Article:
The Southern District of New York recently held that a contamination exclusion was ambiguous in the context of Covid-19-related business interruption losses. Accordingly, the court held that the issue was inappropriate to decide at the summary judgment stage and denied both parties’ cross-motions for summary judgment.
In Thor Equities LLC v. Factory Mut. Ins. Co., No. 1:20-cv-03380 (S.D.N.Y. Mar. 31, 2021), an insured commercial property owner sought business interruption coverage under its property insurance policy. The parties filed cross-motions for summary judgment, asking the court to determine the applicability of two exclusions, one of which was a contamination exclusion. The exclusion excluded “contamination, and any cost due to contamination including the inability to use or occupy property or any cost of making property safe or suitable for use or occupancy.” The policy defined “contamination” as “any condition of property due to the actual or suspected presence of any foreign substance, impurity, pollutant, hazardous material, poison, toxin, pathogen or pathogenic organism, bacteria, virus, disease causing or illness causing agent, fungus, mold or mildew.” The parties agreed that the inclusion of “virus” in the definition of “contamination” applied to Covid-19.
The insured argued that the contamination exclusion’s failure to mention any loss “due to contamination,” while explicitly referencing “any cost due to contamination,” indicated that the exclusion did not bar coverage for the insured’s business interruption losses. By contrast, the insurer contended that the contamination exclusion’s mention of “inability to use or occupy property” unambiguously excluded losses due to contamination caused by Covid-19, including the insured’s loss of rental income.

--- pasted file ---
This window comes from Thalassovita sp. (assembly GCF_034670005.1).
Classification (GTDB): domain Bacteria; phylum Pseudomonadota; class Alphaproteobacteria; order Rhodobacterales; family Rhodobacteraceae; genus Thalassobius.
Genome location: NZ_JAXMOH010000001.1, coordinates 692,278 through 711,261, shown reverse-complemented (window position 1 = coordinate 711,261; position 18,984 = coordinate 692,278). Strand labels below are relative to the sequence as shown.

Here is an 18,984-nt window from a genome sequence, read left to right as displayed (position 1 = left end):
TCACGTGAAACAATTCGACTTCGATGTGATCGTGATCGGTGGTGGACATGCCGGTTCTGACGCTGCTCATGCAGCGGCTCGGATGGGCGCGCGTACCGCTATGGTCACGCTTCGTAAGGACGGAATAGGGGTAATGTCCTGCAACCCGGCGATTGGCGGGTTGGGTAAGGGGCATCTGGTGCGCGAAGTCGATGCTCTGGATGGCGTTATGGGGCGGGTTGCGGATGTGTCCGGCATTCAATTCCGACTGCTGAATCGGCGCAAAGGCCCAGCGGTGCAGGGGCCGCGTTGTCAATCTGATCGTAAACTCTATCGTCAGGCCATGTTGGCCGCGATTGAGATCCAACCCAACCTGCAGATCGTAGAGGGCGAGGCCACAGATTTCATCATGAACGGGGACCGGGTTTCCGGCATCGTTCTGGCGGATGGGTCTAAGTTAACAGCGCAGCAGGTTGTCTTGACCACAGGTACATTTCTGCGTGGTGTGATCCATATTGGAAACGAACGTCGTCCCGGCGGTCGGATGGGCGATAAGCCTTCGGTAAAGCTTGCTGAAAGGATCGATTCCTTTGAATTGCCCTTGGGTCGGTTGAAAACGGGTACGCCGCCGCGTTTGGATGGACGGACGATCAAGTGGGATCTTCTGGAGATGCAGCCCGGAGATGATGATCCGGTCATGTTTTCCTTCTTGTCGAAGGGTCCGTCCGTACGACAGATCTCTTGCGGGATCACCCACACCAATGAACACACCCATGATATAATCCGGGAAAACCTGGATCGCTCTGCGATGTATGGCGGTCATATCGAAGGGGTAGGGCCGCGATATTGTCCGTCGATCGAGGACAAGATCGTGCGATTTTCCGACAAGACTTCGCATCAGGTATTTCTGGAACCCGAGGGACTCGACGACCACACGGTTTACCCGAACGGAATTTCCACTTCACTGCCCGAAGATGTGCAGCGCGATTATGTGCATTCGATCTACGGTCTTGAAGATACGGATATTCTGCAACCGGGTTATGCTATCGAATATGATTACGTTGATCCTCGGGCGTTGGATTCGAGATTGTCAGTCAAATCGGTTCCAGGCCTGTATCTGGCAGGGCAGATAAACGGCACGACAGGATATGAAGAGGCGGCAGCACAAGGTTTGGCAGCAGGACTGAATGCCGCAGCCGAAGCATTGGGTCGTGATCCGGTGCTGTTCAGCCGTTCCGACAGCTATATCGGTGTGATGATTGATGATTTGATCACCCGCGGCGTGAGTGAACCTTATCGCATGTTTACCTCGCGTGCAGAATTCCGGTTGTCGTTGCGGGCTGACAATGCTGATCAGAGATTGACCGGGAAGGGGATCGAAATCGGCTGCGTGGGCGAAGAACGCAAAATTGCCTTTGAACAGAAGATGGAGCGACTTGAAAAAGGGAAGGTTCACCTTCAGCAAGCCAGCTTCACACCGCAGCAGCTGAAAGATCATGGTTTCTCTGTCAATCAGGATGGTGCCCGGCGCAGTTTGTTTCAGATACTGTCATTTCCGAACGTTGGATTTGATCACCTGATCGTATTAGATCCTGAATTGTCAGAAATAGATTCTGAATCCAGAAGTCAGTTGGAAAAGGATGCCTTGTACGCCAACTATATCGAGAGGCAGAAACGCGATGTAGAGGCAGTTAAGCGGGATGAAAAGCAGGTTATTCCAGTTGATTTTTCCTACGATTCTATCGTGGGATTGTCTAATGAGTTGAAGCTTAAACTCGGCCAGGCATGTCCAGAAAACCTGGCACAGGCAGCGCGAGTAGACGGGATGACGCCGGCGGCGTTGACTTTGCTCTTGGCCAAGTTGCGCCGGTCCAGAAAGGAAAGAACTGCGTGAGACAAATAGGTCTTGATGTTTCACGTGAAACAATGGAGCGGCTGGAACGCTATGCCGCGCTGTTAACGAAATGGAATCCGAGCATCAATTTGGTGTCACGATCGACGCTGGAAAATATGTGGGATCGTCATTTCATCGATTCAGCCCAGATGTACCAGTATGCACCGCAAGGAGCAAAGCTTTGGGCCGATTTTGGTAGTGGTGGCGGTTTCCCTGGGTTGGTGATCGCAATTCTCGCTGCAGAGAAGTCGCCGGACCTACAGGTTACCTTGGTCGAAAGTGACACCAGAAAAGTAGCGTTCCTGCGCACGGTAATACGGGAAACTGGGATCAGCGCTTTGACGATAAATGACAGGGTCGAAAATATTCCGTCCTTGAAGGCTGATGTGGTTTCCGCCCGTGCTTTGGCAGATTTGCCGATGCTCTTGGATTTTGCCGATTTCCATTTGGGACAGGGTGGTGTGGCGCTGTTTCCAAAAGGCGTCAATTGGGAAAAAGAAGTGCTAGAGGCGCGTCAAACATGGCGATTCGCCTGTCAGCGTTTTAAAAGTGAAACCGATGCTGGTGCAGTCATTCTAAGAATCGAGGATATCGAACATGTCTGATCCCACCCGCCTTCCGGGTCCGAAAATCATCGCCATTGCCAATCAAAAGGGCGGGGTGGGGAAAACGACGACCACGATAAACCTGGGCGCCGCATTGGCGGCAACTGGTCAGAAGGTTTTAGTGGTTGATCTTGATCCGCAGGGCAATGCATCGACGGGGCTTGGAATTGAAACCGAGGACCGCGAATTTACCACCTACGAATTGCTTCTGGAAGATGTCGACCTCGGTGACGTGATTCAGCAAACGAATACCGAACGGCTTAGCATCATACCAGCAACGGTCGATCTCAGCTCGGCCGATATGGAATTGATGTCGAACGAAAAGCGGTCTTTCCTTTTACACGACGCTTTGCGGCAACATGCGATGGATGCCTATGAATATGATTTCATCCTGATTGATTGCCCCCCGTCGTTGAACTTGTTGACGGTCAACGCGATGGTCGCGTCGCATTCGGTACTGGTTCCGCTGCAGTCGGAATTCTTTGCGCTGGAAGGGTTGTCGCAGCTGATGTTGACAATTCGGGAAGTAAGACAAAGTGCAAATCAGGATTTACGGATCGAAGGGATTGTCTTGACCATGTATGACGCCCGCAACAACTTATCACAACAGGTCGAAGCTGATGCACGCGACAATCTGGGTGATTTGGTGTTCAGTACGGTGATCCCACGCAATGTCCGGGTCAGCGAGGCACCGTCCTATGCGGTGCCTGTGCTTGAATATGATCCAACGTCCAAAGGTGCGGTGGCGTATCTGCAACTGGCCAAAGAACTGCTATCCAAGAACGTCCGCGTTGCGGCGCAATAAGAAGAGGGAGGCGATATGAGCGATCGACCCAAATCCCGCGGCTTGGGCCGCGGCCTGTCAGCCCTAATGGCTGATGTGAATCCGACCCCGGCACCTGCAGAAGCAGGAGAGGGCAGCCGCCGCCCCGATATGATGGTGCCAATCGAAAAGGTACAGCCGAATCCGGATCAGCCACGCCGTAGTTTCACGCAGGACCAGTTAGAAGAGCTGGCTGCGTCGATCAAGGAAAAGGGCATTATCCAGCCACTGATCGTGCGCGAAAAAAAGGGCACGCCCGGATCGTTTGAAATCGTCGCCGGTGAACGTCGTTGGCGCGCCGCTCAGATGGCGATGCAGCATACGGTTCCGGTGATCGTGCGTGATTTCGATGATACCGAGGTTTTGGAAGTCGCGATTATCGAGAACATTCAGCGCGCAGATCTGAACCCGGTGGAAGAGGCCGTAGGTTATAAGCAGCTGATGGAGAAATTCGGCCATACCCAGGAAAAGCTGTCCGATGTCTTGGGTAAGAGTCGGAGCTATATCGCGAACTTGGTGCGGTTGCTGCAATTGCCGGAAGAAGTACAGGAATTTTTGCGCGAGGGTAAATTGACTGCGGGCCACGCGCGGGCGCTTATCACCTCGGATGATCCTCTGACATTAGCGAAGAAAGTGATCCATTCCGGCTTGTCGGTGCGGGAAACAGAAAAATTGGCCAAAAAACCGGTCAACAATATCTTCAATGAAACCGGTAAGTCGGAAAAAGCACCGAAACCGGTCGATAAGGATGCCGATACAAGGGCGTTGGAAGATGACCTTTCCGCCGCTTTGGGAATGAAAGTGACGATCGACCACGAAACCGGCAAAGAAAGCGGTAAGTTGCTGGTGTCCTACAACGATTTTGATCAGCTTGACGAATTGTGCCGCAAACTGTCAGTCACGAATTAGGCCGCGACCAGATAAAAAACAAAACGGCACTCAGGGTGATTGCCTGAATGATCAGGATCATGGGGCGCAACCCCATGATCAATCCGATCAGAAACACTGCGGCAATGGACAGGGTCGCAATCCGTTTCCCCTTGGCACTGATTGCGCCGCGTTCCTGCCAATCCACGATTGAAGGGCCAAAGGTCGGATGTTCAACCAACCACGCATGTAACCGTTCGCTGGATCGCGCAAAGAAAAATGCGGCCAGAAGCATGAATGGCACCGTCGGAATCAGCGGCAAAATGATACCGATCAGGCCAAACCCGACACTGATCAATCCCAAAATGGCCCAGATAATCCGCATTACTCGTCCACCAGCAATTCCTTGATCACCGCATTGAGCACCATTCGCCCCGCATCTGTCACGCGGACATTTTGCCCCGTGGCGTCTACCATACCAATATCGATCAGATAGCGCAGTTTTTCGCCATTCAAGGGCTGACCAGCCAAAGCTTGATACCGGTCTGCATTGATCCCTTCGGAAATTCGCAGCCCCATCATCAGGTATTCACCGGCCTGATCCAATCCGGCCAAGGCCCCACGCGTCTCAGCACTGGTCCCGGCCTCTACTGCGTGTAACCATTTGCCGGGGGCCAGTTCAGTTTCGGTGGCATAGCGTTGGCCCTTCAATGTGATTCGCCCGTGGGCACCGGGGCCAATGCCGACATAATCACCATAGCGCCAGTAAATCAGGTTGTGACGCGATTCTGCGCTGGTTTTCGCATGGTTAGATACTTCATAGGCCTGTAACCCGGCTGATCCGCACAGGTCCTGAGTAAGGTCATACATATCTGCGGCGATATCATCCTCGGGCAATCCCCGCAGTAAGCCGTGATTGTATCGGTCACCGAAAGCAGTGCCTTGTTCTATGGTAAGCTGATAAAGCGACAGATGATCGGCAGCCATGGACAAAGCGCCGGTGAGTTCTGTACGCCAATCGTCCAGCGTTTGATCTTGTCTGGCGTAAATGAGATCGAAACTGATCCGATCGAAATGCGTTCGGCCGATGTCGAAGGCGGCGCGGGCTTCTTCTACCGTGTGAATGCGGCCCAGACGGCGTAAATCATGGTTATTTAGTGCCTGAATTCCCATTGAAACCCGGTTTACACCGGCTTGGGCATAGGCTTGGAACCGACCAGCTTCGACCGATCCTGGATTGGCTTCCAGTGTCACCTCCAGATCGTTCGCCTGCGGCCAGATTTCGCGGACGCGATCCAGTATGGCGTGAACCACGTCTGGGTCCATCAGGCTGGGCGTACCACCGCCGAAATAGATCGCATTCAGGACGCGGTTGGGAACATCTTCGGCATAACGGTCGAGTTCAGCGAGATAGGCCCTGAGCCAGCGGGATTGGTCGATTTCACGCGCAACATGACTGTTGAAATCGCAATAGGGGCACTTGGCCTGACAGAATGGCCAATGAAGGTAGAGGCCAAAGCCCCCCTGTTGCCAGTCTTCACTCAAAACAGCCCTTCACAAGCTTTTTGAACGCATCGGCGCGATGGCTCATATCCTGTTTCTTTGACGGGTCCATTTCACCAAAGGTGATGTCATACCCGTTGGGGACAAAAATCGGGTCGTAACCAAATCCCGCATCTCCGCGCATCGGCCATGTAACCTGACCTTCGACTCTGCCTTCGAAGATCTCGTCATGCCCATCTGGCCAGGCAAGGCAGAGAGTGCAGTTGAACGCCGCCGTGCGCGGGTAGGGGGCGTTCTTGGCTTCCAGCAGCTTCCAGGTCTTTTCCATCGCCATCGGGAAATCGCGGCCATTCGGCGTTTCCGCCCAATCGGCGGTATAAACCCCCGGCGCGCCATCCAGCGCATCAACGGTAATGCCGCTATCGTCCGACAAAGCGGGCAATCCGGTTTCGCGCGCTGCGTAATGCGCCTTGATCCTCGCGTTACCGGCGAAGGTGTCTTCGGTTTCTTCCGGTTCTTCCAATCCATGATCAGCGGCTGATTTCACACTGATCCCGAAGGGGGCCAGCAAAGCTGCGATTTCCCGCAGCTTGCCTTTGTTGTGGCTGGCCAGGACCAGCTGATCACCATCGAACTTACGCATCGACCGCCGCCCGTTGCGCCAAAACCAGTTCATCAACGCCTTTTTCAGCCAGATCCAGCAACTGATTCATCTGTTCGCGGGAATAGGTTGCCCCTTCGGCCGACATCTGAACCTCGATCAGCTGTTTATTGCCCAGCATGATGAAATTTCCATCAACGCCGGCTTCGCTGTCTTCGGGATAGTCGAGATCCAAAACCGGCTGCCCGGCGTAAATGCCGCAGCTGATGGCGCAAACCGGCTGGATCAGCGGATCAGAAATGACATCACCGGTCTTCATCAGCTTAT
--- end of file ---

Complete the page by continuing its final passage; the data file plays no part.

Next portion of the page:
The court held that the contamination exclusion was potentially compatible with either party’s interpretation, rendering it ambiguous. On the one hand, the court noted, the insured’s reading of the exclusion could render certain aspects of the exclusion meaningless. Because the first two words of the exclusion – “contamination, and” – must be given effect, the exclusion could reasonably be read to encompass more than just “any costs due to contamination.” On the other hand, the court reasoned, the exclusion did not unambiguously foreclose recovery on the insured’s losses due to contamination; thus, the court could not conclude that “there is no reasonable basis for a difference of opinion.” The court pointed out that other provisions of the policy distinguished between the words “cost” and “loss,” but the contamination exclusion made no such distinction. Citing Black’s Law Dictionary, the court suggested that the plain meaning of “cost” – “the amount paid or charged for something” – could plausibly refer to affirmative outlays, like paying for temporary use of other property. Because the court found that the contamination exclusion was ambiguous, it denied the parties’ motions for judgment on the pleadings as to the applicability of the exclusion.
According to the court’s holding, for a contamination exclusion to unambiguously preclude coverage for business losses, it must explicitly exclude losses resulting from contamination, not simply “contamination” or “costs due to contamination.” While the court addressed only a contamination exclusion, we expect insureds to rely on this holding to challenge virus and other exclusions that do not specify “losses caused by” the excluded perils.
We note that Thor’s holding will have no bearing on the exclusions contained in most property insurance policies, which explicitly exclude coverage for loss or damage caused by or resulting from the excluded perils. In fact, the reasoning in Thor clearly implies that such language is unambiguous and enforceable. However, policy provisions that simply exclude enumerated perils, and do not explicitly exclude loss or damage caused by such perils, are now at risk of being rendered ambiguous, and potentially unenforceable, by courts applying the reasoning articulated in Thor.